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Even Small Nations Have Jumped into the Cyber Espionage Game

While the media tends to focus on the Big 5 nation-state cyber powers, commercial spyware has given smaller countries sophisticated capabilities, as demonstrated by a "zero-click" iMessage exploit that targeted journalists last year.

Driven by the accessibility of commercial spyware and surveillance tools, sophisticated attacks using a variety of zero-click exploits — attacks that don't require user interaction — are increasingly within the reach of smaller nations, according to The Citizen Lab, an interdisciplinary laboratory based at the Munk School of Global Affairs and Public Policy at University of Toronto.

In an analysis published in late December, the group detailed how nations of the Gulf Cooperative Council (GCC) in the Middle East used the commercial Pegasus spyware sold by the NSO Group to hack three dozen phones and spy on journalists and news producers. The attacks used a "zero-click" iMessage exploit that uses a specially crafted message to download and execute code on the victim's phone.

Some three dozen journalists and editors — mainly with Qatar-based news organization Al Jazeera — were targeted by the cyberattacks last year, with little ability to defend against them, says Bill Marczak, a senior research fellow at The Citizen Lab.

"Those interactive-less [exploits] take this to a new level because you can't beat this now through better digital security practices," he says. "You tell someone to always keep your OS up to date, never click on links, and they will still get hacked by something like this. The user is not in the loop anymore. There is no opportunity to notice and prevent this for them."

The attacks — purportedly launched by members of the GCC against Qatari interests, according to the report — underscore that smaller nations are increasingly getting into the cyber operations game by standing on the technical shoulders of offensive cybersecurity companies. While The Citizen Lab's report focused on the Israel-based NSO Group, other groups know to market surveillance tools and commercial spyware, including Gamma International in the UK — owned through an offshore shell company — Hacking Team's RCS, and Cyberbit's PSS.

While smaller democracies typically use the tools to enable law enforcement and terrorism investigations, non-democratic countries often use the tools to enable intelligence agencies to target a variety of government priorities, including opposition members and media, Marczak says.

"The 'western' and big cyber power countries tend to view this as a law enforcement tool, while the UAEs, Saudis, and Rwandas of the world tend to view it as an intelligence tool," he says, "and they use it — not necessarily to go after crime — but to go after intelligence targets, including dissents and journalists."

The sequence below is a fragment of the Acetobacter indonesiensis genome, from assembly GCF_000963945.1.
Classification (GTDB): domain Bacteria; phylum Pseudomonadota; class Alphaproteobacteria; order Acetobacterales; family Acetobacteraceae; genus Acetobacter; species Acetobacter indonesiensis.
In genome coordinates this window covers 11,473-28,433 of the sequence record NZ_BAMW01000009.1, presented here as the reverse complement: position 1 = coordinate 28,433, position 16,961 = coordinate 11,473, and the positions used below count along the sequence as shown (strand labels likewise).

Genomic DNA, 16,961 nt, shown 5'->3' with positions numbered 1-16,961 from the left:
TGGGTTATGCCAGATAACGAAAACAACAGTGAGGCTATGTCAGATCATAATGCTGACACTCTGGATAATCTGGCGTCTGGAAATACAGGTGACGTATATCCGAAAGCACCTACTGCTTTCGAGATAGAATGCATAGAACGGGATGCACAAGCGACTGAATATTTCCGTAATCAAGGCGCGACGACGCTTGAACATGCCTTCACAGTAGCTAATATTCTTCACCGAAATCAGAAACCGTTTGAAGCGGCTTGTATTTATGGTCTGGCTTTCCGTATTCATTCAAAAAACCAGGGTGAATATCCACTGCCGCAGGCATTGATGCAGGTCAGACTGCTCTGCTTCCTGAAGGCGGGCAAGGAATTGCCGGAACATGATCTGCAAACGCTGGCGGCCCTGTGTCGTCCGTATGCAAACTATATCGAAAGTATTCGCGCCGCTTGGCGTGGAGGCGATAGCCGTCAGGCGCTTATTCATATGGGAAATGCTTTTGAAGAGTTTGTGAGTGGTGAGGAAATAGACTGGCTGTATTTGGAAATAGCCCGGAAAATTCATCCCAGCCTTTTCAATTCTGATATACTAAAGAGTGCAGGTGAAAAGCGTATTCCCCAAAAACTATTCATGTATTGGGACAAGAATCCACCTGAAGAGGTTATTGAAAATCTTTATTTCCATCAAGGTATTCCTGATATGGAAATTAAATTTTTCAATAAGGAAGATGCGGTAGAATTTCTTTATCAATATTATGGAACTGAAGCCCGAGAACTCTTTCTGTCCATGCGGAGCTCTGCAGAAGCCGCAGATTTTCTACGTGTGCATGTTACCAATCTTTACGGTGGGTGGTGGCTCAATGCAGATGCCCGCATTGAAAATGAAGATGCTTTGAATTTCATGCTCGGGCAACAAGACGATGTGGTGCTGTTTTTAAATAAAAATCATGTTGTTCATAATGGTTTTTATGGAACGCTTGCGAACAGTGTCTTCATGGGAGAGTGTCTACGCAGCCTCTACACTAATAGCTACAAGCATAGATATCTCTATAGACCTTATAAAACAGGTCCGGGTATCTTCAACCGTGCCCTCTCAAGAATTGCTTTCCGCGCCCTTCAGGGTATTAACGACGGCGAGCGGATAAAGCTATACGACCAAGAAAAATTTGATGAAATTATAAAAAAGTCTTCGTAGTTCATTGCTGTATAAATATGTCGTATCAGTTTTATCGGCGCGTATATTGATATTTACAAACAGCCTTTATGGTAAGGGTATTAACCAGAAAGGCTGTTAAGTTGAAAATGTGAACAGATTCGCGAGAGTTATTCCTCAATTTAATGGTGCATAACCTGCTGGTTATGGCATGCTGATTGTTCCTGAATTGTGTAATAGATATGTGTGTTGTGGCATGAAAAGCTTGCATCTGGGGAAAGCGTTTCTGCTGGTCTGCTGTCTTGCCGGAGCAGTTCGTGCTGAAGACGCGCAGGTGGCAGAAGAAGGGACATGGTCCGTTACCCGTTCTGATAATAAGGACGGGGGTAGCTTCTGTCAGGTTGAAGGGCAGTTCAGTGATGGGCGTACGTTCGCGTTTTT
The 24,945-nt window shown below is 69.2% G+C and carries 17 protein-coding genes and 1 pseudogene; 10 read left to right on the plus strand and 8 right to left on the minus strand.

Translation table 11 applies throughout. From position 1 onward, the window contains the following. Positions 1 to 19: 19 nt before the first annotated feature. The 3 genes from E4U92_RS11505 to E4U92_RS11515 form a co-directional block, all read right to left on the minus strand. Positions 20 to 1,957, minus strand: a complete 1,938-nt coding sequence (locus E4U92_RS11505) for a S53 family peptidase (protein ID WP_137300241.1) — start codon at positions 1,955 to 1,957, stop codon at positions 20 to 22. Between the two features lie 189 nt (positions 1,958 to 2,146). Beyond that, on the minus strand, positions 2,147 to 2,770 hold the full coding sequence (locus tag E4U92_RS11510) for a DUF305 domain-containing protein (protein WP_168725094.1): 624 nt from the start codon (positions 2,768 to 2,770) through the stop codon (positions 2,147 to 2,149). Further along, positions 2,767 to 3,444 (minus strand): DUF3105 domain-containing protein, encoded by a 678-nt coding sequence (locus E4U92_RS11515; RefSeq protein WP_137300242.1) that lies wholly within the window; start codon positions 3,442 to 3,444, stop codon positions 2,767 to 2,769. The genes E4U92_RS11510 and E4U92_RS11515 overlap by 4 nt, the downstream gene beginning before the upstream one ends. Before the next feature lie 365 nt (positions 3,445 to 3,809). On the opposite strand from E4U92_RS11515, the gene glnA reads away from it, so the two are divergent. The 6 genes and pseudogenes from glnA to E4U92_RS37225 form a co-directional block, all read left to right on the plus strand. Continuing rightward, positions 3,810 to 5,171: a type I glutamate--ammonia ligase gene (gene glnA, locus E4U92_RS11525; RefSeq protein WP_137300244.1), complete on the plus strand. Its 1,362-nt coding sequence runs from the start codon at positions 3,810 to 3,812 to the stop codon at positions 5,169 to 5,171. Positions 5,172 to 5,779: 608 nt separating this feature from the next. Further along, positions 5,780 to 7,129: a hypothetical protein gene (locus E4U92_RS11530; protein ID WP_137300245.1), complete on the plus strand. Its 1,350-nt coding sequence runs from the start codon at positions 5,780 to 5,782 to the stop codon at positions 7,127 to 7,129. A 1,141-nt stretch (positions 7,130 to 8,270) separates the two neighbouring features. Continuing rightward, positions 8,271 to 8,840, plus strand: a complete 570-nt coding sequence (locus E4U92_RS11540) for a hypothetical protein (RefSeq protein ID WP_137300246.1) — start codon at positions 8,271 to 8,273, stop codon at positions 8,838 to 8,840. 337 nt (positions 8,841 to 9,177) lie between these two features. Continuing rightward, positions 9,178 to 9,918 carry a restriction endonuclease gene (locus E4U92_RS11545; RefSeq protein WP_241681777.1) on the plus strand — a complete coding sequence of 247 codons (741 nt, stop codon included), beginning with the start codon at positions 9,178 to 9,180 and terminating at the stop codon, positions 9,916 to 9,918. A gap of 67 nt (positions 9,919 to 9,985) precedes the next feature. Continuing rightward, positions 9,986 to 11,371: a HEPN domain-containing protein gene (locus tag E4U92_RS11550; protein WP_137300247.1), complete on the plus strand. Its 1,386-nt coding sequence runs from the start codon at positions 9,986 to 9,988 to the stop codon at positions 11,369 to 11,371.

For many smaller nations, conducting cyber operations has the added benefit of helping develop a homegrown source of cyber talent. And the nations hosting the surveillance-tool companies can benefit from having a technology used by intelligence agencies around the world, potentially giving them deeper levels of access and visibility into geopolitics, Marczak says.

"So I think it is seen as an intelligence asset to host these sort of companies," he says. "And it contributes to the development of the cyber talent pipeline locally, which has benefits for the local intelligence in terms of accessing talented people who have honed their skills."

Yet in many ways the companies are unregulated, he adds. 

In a previous investigation in 2017, for example, The Citizen Lab identified Cyberbit's PSS targeting devices of Ethiopian journalists, students, and a lawyer. The Italy-based Hacking Team, creator of the RCS spyware product, had counted among its clients many countries with records of systemic human rights abuses, including Russia, Sudan, Nigeria, and Saudi Arabia — a client list revealed when the company was itself hacked in 2015.

The recent research by The Citizen Lab shows that smaller countries continue to count on commercial spyware for their capabilities, says Marczak.

"The companies that produced the spyware have pretty much free rein to sell their stuff," he says. "Until there's more robust regulation placed on the market, the level of activity of commercial spyware is only going to increase."

In the latest campaign, at least three dozen Al Jazeera journalists and editors were targeted by the NSO Group's Pegasus surveillance tool through a zero-click exploit in iMessage delivered through Apple's servers. The researchers concluded that nation-state actors linked to the UAE were responsible for some of the attacks, while the Saudi government was responsible for other attacks.

The increase in sophistication and further development of zero-click attacks means the companies behind commercial spyware will be less accountable, according to The Citizen Lab's report.

"The current trend towards zero-click infection vectors and more sophisticated anti-forensic capabilities is part of a broader industry-wide shift towards more sophisticated, less detectable means of surveillance," the group stated. "Although this is a predictable technological evolution, it increases the technological challenges facing both network administrators and investigators."

In the end, to combat the misuse of surveillance technologies, the US, Canada, and other democracies should make human rights part of the calculus in approving such technology for export and make sure their own use is predicated on strict laws, Marczak says.

"While clearly the concern has been more on security side than the human rights side, there needs to be a broader agreement to take these issues into account in the main multilateral framework, the Wassenaar Arrangement," he says.

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